Europe’s waterways are famous, if not “world” renowned. In particular, Friesland, the French canals and the Mecklenburg Lake Plateau are regarded as a Mecca for motorboat enthusiasts. By contrast, Switzerland’s “Three Jura Lakes” mostly situated in the Fribourg Region are relatively unknown. This despite the fact that it can be considered among the most beautiful of navigation areas.
Imposing town wall, beautiful buildings and fantastic views: Murten.

Sailing in Switzerland. “Three Lakes Area”

The area we are cruising on with our Linssen motoryacht is made up of three lakes, Lake Bienne, Lake Murten and Lake Neuchâtel, which are linked to each other by two canals. An experience for anyone who loves nature, azure-blue water and great food.

The Lake of Neuchâtel is the largest lake that lies entirely within Switzerland. It is 38.3 km long and 8.2 km wide at its widest point. On its northern shore is the town of Neuchâtel and on its western edge Yverdon-les-Bains. To the south is the Medieval town of Estavayer-le-Lac. It is connected to Lake Murten by the Broye Canal. With a surface area of 22.8 km², it is the smallest of the three lakes. It is 8.2 km long and a maximum of 2.8 km wide. On its southern shore is the town of Murten. On the northern side is the wine-growing area of Le Vully. The Lake of Bienne is reached via Lake Neuchâtel and the Zihl Canal. The lake is 39.3 km long. The town of Biel/Bienne is situated at its north eastern point. Close to Bienne, it’s possible to sail up the Nidau Büren Canal and into the town centre of Solothurn via the river Aare. To the south, “St Peter’s Island” – actually a peninsula – is reached via the small town of Erlach. 


On 18 July we set off for Switzerland with a couple of friends on board our rented motor yacht. After about 6 hours’ drive from Maasbracht we arrived in Cheyres in the French-speaking part of Switzerland. The small, idyllic village lies next to Estavayer-le-Lac on Lake Neuchâtel. There, the Linssen Grand Sturdy 29.9 Sedan was patiently awaiting our arrival for a week’s sailing. The weather forecast was favourable – it was supposed to be about 24°C for the whole week. On our arrival, just after midnight, we just enjoyed the peace and quiet as well as the view from the cockpit.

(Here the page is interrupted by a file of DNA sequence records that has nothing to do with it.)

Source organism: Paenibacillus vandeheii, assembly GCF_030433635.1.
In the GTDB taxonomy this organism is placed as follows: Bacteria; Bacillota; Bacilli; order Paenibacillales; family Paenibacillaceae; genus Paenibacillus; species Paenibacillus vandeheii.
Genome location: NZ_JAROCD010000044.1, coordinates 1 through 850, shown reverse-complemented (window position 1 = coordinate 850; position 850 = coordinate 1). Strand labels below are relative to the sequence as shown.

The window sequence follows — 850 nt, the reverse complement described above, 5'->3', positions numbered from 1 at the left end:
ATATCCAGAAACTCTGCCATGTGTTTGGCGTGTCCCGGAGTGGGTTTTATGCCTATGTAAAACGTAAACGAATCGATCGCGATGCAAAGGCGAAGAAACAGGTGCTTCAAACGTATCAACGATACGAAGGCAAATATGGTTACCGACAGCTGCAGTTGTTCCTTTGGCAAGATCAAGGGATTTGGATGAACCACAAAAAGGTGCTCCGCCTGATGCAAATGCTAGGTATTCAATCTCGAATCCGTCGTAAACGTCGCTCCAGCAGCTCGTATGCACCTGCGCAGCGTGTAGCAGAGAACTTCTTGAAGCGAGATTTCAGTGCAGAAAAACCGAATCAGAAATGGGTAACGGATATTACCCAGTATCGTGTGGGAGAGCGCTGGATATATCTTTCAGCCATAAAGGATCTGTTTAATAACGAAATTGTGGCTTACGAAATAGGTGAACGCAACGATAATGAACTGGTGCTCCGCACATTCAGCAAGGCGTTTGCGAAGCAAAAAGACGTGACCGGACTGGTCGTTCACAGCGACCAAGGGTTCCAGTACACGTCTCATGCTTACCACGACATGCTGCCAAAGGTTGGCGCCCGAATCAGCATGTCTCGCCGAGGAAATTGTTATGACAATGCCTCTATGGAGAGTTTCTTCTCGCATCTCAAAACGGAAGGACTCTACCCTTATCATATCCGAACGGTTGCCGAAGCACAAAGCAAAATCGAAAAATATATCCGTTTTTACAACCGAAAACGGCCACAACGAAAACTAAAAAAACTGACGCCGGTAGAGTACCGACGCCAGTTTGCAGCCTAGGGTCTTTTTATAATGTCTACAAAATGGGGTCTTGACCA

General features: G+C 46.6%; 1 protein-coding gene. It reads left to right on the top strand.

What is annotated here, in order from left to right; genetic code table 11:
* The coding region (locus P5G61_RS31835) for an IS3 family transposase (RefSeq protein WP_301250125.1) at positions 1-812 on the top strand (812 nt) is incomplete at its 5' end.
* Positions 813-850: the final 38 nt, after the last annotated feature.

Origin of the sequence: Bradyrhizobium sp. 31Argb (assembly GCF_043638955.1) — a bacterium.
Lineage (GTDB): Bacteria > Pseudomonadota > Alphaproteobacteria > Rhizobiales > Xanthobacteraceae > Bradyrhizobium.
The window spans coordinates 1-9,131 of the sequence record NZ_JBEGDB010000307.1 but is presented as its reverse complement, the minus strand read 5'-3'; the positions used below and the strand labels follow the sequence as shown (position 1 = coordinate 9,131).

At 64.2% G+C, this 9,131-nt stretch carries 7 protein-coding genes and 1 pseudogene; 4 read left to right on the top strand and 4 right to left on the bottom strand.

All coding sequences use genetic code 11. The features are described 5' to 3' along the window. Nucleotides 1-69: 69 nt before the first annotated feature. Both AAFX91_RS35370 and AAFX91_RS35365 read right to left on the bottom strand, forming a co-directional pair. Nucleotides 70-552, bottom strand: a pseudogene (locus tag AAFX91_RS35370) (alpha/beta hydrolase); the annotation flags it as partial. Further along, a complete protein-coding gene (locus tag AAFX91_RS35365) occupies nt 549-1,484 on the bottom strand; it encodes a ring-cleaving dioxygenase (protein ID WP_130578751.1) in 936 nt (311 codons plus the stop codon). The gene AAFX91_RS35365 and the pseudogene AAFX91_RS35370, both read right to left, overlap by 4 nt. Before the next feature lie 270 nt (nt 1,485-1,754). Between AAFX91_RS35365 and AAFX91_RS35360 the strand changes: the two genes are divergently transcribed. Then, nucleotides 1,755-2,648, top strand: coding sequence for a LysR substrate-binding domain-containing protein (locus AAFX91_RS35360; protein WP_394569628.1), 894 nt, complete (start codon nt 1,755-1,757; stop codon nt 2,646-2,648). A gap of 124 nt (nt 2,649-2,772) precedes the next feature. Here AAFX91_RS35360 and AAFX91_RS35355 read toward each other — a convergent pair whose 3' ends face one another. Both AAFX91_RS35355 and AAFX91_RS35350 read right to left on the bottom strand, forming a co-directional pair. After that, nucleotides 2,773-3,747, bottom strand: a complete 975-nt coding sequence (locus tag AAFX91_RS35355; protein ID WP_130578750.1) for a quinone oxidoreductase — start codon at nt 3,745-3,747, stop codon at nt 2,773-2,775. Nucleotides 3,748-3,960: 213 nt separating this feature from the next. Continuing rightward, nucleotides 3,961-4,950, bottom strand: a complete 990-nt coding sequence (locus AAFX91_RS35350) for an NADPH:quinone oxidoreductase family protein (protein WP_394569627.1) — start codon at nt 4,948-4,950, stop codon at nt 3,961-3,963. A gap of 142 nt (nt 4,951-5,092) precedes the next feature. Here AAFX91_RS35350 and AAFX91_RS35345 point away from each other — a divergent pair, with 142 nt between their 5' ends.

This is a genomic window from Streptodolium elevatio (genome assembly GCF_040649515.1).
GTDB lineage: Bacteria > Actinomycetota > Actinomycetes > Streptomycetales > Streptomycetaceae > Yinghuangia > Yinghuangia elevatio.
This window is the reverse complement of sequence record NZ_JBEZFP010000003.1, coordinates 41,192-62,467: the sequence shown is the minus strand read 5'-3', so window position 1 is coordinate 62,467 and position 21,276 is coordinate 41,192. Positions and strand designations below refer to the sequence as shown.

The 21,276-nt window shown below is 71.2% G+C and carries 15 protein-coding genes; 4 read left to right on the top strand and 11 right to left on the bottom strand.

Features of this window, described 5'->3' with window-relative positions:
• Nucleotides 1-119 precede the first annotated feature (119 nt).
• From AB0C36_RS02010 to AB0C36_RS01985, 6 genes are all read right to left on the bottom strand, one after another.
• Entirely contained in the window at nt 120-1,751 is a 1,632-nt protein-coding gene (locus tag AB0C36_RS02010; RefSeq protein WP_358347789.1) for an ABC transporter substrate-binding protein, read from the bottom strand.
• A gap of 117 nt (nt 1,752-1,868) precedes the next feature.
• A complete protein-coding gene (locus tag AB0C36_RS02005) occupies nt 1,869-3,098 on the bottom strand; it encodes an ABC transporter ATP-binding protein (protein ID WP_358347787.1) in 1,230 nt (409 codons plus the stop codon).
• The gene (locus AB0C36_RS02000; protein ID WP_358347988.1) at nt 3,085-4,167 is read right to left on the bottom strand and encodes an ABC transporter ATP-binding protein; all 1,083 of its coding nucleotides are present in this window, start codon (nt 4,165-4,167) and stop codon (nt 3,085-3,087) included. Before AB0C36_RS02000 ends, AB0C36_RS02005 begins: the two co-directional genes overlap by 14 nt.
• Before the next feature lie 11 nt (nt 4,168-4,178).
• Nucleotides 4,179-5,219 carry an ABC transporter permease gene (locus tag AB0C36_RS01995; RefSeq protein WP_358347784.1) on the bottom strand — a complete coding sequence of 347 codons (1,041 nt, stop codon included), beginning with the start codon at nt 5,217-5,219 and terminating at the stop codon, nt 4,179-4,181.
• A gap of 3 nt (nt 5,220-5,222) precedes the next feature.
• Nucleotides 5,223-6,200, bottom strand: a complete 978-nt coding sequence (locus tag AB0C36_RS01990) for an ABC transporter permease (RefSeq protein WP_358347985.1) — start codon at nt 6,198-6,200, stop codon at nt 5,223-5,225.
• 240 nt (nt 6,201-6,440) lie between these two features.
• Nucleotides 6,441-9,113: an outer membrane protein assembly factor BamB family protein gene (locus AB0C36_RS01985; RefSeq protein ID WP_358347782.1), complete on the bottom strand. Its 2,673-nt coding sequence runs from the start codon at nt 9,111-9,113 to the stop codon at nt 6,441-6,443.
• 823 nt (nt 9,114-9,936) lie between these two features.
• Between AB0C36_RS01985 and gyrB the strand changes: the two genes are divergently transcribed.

On the Sunday morning, we first went for a stroll round the marina. This marina was built a few years ago and is therefore very modern. It’s possible to refuel there and the toilet facilities are clean and tidy. This marina was full of Linssens, both large and small. One thing was noticeable: There were two other Linssen yachts, both Grand Sturdy 500 Variotop®s which, by Swiss standards, are “mega-yachts”. We had breakfast outdoors in the cockpit. Monique and Roger had done some shopping at home and provided us with delicious (Dutch) rolls.  

Imposing town wall, beautiful buildings and fantastic views: Murten.

Imposing town wall, beautiful buildings and fantastic views: Murten.


After breakfast, we left port and set course for Lake Murten on our way to the town of the same name. After two and a half hours’ sailing, we reached the Broye Canal and a short hour later we were sailing on Lake Murten. In Murten, you can moor at the “Beach House”, a friendly “beach club” on the water’s edge, which belongs to a waterside hotel, Hotel Bad Muntelier. We had lunch on the hotel’s terrace, with the boat in sight! The local speciality “Eglifilets” (Filets de perche) is highly recommended: fish freshly caught in one of the Jura lakes. After lunch we headed for the canal and anchor right in front of the mouth.

Morning sun
The morning sun shone in through the escape hatch, straight into my eyes. It was still early and the lake was as smooth as glass. In the saloon, our friends were also awake. Monique said that she had enjoyed stargazing through the open Variodeck. It was just like sleeping outdoors! We sailed back to Murten and had breakfast in the courtyard at Hotel Bad Muntelier. Afterwards, we walked into the village. We visited the town wall, a small church and a beautiful viewpoint. Murten is really worth a visit. We did a bit of shopping and returned to the hotel for lunch at the Beach House.